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Planck is a space-borne, cryogenically-cooled Cosmic Microwave Background (CMB) survey mission capable of studying objects ranging from our Solar System to light reaching us almost from the Big Bang itself. Planck will provide a map of the CMB at high angular resolution, covering at least 95% of the sky over a wide frequency range. Planck has been designed to have ten times better sensitivity to temperature variations of the CMB and more than fifty times the angular resolution of the Cosmic Background Explorer (COBE) spacecraft.  Planck is an M3 mission in ESA's horizon 2000 program.

Fast Facts:

Launch Date:
May 14, 2009
Launch Vehicle:
Estimated Lifetime:
15 months routine operations 15 months extended operations
L2 The second Sun-Earth Lagrange Point  (~1.5 million km from Earth, or 3.9 times the distance from the Earth to the Moon)
Wavelength Coverage:
0.033 - 1.0 cm
1.5 m
LFI: 56 HEMTs (30 - 100 GHz)
HFI: 48 Bolometers (100 - 850 GHz)
LFI: 12 - 33' (100 - 33 GHz)
HFI: 10.7 - 5' (100 - 857 GHz)
Science Capabilities:
Total Power and Polarization Capabilities
Launch Mass:
1.5 tons
~4 m high × 4.5 m wide

The simultaneous mapping of the sky over a wide frequency range will permit the separation of Galactic and extragalactic foreground radiation from the primordial cosmological background signal. Planck will offer vastly improved performance compared to balloon-borne and ground-based experiments and will exceed the performance of other space-based instruments. The spacecraft revolves about its Sun-pointing axis once per minute to gyroscopically stabilise its attitude. Planck will use this stabilisation spin to operate in a sky scanning survey mode, observing at least 95% of the sky on two separate occasions within twelve months.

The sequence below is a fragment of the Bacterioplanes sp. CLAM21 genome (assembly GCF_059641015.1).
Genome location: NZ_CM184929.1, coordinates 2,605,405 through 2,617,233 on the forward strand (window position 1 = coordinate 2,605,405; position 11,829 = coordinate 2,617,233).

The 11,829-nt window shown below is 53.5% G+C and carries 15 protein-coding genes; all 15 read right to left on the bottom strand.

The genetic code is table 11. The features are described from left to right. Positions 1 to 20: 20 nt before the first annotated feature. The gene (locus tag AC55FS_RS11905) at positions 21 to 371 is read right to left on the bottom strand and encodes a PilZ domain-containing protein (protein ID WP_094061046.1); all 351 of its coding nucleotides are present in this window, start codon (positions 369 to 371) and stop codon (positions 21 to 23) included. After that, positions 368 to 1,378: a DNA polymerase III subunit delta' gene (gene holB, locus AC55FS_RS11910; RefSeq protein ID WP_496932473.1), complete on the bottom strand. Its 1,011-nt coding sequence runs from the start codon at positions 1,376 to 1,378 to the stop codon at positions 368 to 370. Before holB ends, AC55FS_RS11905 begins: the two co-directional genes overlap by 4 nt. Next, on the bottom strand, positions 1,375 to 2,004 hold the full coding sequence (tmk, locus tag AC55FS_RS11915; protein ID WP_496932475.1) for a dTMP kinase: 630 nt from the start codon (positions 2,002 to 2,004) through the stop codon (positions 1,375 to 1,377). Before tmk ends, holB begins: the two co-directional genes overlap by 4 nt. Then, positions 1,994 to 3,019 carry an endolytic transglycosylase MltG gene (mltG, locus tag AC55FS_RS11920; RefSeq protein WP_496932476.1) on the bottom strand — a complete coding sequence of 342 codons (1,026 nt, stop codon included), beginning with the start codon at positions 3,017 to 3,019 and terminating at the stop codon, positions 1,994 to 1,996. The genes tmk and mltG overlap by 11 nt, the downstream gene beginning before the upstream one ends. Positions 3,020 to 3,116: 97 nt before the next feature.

Mission Objectives

The key objectives of Planck are as follows:

Measurement of CMB anisotropies with a temperature resolution (ΔT/T) of the order of 10-6 (astrophysical limit set by small scale fluctuations in foreground emission) at all angular resolutions greater than 10 arcminutes - this will allow a determination of fundamental parameters such as the spatial curvature of the Universe, the Hubble constant H0 and the baryon density to a precision of a few percent.

Tests of inflationary models of the early Universe - specifically the determination of the spectral index of the primordial fluctuation spectrum to high precision and the possible detection of a component of the CMB anisotropies induced by primordial gravitational waves, which would show conclusively that the Universe passed through an inflationary phase

Detection of characteristic signatures in the CMB created by topological defects, such as cosmic strings and textures, generated at a phase transition in the early Universe.

Measurement, with greatly improved accuracy, of the amplitudes of structures in the CMB with physical scales between 100 and 1000 h-1Mpc, that have sizes comparable to the voids and filaments observed in the galaxy distribution today - by comparing these Planck measurements with new redshift surveys of around 106 galaxies it will be possible to establish a consistent theory of the formation of cosmic structure and shed light on the nature of the dark matter that dominates the present Universe.

Measurements of the Sunyaev-Zeldovich effect - temperature anisotropies that are due to the frequency change of microwave background photons undergoing inverse Compton scattering by hot electrons in the gaseous atmospheres of rich clusters of galaxies - Planck will detect this effect in many thousands of rich clusters, providing information on the physical state of the intracluster gas and on the evolution of rich clusters - these measurements can also be combined with spatially resolved X-ray observations to estimate the Hubble constant H0.

Using the high sensitivity of Planck's sub-millimetre bolometer channels, it will be possible to disentangle the frequency dependent Sunyaev-Zeldovich effect in rich clusters of galaxies from temperature differences caused by their peculiar motions - it should be possible to measure peculiar velocities for more than 1000 clusters to an accuracy of around 250 km s-1, providing powerful tests of theories of structure formation and information on the mean mass density of the Universe.